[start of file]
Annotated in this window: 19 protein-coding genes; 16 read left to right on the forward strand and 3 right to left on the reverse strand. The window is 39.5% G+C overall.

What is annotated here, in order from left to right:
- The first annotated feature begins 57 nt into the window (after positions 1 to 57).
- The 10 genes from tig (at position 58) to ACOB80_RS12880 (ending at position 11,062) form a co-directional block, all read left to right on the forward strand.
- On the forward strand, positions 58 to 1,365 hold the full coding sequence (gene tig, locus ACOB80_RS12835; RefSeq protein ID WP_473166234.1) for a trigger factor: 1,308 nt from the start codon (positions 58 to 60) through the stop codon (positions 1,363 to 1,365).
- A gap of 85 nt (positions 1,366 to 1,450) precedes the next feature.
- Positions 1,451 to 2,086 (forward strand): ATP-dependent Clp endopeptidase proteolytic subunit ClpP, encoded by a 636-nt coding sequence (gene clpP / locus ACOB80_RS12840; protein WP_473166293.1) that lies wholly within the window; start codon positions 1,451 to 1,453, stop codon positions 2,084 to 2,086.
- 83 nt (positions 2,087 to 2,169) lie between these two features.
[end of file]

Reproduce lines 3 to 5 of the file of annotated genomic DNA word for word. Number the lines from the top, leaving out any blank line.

- The first annotated feature begins 57 nt into the window (after positions 1 to 57).
- The 10 genes from tig (at position 58) to ACOB80_RS12880 (ending at position 11,062) form a co-directional block, all read left to right on the forward strand.
- On the forward strand, positions 58 to 1,365 hold the full coding sequence (gene tig, locus ACOB80_RS12835; RefSeq protein ID WP_473166234.1) for a trigger factor: 1,308 nt from the start codon (positions 58 to 60) through the stop codon (positions 1,363 to 1,365).